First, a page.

A step-by-step guide for performing a PLM upgrade
Product Lifecycle Management benefits are immense. That’s all the more reason to take a systematic approach to upgrading your system.
The turbulent economy of the last few years has yielded a significant impact on how organizations conduct business. Product Lifecycle Management (PLM) helps businesses to create products that reduce the time-to-market and responding to dynamic supply chain conditions such as volatile currency markets, omni-channel consumer demands, and political chaos, according to Rakesh Pandey of Xchanging.
Michigan-based research firm CIMdata estimates reveal that the mainstream PLM market grew 12.6 percent in 2012 to $21.1 billion. Aided by an increase in demand for improved efficiency and productivity, and a growing need for collaboration across the global manufacturing lifecycle, PLM saw sustained growth last year. The research firm further predicts the PLM market will have a compound annual growth rate of 8.7 percent to reach $50.7 billion in 2017.
First, let’s consider why there’s a need for such a process. Keeping the PLM system aligned with the latest system patches, software updates, and business process improvements is critical, but it is often neglected. The common reasons for a PLM upgrade are to resolve issues in the existing PLM deployment, leverage additional capabilities in the next generation platforms, address platform incompatibilities as the underlying software, and evolve hardware platforms.
There are also many challenges that businesses face in the process of a PLM upgrade. Buyers of the solutions are often faced with the challenge of how to best optimize their investments.
With that in mind, let’s dive into the step-by-step process for a PLM upgrade through which organizations can minimize the risk involved and derive the maximum value from their investment.
The first step in a PLM upgrade implementation is to assess the impact on the overall system architecture and fitment of the new functionalities, infrastructure components and changes in user experience. The technical fit analysis process is critical, as it will determine the overall success of the upgrade. During this process, organizations can identify common document model and data migration issues, create upgrade plan and estimates and validate quality assurance test plans.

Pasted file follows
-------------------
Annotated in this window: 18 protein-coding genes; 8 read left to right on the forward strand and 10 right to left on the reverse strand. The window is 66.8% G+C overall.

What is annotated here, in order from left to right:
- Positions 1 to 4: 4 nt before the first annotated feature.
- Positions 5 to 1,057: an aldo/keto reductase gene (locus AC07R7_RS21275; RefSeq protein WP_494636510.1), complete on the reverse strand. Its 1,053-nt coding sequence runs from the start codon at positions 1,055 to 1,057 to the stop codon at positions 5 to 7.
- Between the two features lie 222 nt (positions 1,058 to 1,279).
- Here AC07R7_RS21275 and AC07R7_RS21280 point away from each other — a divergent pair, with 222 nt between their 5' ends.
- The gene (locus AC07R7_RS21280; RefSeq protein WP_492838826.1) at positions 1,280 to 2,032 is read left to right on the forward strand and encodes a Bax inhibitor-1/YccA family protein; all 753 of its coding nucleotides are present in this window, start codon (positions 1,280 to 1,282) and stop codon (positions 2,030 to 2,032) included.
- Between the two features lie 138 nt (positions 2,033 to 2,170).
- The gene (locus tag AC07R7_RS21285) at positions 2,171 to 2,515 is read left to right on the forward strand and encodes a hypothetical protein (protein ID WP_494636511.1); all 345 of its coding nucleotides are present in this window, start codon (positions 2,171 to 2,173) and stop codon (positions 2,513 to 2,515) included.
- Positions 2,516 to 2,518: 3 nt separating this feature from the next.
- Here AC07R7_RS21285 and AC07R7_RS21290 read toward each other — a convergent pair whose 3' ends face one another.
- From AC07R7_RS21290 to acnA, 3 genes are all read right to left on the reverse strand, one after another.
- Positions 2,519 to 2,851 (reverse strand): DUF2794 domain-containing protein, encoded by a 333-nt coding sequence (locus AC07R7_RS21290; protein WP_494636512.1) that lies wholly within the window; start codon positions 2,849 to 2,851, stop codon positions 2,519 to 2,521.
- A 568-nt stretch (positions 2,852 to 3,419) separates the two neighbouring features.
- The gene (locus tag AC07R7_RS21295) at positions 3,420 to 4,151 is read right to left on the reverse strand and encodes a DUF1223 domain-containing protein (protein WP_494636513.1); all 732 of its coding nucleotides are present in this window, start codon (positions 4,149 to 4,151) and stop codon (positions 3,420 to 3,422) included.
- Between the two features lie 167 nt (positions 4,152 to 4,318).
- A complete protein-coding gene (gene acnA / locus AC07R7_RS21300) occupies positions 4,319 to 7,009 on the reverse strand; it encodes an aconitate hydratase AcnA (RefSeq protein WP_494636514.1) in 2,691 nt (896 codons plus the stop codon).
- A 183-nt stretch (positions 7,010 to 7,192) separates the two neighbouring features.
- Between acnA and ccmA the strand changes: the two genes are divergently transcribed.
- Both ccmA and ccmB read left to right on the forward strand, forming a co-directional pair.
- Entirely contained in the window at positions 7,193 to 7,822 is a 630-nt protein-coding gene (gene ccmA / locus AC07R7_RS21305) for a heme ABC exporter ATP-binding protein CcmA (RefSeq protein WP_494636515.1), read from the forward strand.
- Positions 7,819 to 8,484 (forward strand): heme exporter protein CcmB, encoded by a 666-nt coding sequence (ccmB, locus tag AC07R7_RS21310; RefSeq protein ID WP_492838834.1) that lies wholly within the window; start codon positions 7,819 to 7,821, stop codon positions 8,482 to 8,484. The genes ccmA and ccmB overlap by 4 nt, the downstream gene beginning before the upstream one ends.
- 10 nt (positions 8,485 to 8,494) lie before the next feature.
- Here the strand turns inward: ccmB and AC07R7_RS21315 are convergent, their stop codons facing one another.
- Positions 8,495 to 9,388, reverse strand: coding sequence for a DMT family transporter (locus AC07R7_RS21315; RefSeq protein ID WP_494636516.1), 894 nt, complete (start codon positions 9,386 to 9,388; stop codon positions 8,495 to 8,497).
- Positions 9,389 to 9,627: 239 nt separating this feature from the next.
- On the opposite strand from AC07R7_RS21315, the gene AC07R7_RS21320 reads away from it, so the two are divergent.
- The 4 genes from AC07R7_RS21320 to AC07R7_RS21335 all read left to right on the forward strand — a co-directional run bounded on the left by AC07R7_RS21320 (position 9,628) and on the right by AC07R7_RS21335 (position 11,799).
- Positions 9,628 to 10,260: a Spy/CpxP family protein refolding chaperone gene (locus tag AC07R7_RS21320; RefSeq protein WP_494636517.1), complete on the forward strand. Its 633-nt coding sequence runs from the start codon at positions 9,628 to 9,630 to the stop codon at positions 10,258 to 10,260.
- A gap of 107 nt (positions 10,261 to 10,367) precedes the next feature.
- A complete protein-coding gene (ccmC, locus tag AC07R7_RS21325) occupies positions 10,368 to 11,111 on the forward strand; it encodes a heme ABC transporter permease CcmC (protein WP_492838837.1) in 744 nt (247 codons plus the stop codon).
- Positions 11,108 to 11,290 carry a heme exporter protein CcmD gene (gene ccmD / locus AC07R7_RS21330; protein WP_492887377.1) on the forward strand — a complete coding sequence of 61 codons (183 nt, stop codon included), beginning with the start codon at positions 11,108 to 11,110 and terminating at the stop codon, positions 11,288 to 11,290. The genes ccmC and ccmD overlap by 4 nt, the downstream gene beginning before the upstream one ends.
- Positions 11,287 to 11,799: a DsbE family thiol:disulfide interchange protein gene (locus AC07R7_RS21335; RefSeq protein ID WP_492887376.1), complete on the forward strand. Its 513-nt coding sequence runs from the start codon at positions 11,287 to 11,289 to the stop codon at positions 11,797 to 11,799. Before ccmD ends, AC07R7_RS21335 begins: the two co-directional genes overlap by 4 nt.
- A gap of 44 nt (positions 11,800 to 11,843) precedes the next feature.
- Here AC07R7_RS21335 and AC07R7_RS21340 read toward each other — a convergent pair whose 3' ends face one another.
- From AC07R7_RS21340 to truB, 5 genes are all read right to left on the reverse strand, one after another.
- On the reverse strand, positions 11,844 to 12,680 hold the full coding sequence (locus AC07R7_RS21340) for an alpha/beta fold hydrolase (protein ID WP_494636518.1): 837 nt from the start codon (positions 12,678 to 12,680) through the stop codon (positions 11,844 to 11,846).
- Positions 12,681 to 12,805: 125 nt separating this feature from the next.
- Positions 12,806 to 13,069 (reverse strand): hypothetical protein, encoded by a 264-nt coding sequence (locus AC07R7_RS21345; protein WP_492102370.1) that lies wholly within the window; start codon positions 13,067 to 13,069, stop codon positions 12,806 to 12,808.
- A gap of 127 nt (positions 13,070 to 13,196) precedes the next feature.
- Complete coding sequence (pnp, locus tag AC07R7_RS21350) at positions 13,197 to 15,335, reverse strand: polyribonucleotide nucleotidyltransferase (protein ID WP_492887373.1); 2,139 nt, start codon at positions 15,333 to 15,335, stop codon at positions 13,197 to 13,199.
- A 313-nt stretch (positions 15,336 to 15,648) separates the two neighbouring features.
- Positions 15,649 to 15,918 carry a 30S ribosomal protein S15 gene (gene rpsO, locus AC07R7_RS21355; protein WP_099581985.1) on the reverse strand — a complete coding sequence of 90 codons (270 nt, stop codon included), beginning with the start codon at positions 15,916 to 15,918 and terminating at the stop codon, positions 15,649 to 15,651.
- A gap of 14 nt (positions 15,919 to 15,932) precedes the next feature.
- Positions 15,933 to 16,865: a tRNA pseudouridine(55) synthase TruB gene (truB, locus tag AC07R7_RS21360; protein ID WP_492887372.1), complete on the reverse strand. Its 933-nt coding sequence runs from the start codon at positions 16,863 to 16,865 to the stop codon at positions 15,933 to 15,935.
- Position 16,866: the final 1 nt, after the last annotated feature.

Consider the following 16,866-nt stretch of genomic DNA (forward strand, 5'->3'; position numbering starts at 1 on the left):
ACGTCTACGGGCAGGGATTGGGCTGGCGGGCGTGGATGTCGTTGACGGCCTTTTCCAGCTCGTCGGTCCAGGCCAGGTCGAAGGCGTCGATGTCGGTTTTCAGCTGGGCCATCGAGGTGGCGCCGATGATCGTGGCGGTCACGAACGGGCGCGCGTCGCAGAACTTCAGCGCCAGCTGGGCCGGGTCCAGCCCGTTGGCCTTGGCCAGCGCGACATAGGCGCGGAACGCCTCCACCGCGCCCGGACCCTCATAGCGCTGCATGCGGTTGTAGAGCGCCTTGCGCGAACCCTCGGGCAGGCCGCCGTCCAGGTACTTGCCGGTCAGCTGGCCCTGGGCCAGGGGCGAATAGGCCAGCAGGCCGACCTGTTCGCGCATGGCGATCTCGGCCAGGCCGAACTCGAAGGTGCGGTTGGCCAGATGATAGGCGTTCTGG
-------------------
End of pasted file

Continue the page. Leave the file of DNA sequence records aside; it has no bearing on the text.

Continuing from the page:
Step two is the upgrade assessment and proposal phase. Before embarking on the implementation process, businesses must first decide their upgrade strategy. This requires a detailed assessment of their existing PLM system from a technical and functional standpoint.
The upgrade strategies include a comprehensive upgrade, which addresses issues in the existing system, thus making it more robust, or a hybrid approach, which is followed for specific PLM applications (done under comprehensive upgrade). For the remaining, a plain upgrade can be done.
Once the best approach is determined, the business then selects the right upgrade implementation partner. That is, one who has a strong cross-functional experience in order to help make the transition seamless and hassle-free.
Step three is the upgrade implementation and validation process. The key challenges in the rollout phase include implementation within scheduled timelines and creating minimum disruption to the users. Establishing certain contingency measures to handle unforeseen issues is also essential.
The completion of a PLM upgrade is different from a software development project, mainly due to multiple projects running simultaneously. In an upgrade project, organizations must ensure that code merging has been done so that none of the current functionalities, from the existing system or from the new release, get inadvertently overridden.
The final step for a smooth PLM upgrade transition is post-deployment support. This final phase is an ongoing effort and is equally as crucial in the process as the four prior steps. Post-deployment support includes steps such as a customer acceptance test, production go-live, and ongoing post-production support.
The need for Product Lifecycle Management is clear, and just as important is the need to ensure that your PLM upgrades go smoothly. Following a set process like the one I’ve outlined here is helpful in minimizing the many hiccups that can be encountered during the process. From the initial pre-upgrade analysis to determining how it will impact the overall system architecture, and the ongoing post-deployment support, each step of the process should be closely reviewed before the upgrade begins.
Rakesh Pandey is the global business unit head, Manufacturing for Xchanging.
Edited by Jessica DuBois-Maahs, Associate Content Manager
Case Study Database
Get more exposure for your case study by uploading it to the Plant Engineering case study database, where end-users can identify relevant solutions and explore what the experts are doing to effectively implement a variety of technology and productivity related projects.
These case studies provide examples of how knowledgeable solution providers have used technology, processes and people to create effective and successful implementations in real-world situations. Case studies can be completed by filling out a simple online form where you can outline the project title, abstract, and full story in 1500 words or less; upload photos, videos and a logo.
Click here to visit the Case Study Database and upload your case study.
Annual Salary Survey
In a year when manufacturing continued to lead the economic rebound, it makes sense that plant manager bonuses rebounded. Plant Engineering’s annual Salary Survey shows both wages and bonuses rose in 2012 after a retreat the year before.
Average salary across all job titles for plant floor management rose 3.5% to $95,446, and bonus compensation jumped to $15,162, a 4.2% increase from the 2010 level and double the 2011 total, which showed a sharp drop in bonus.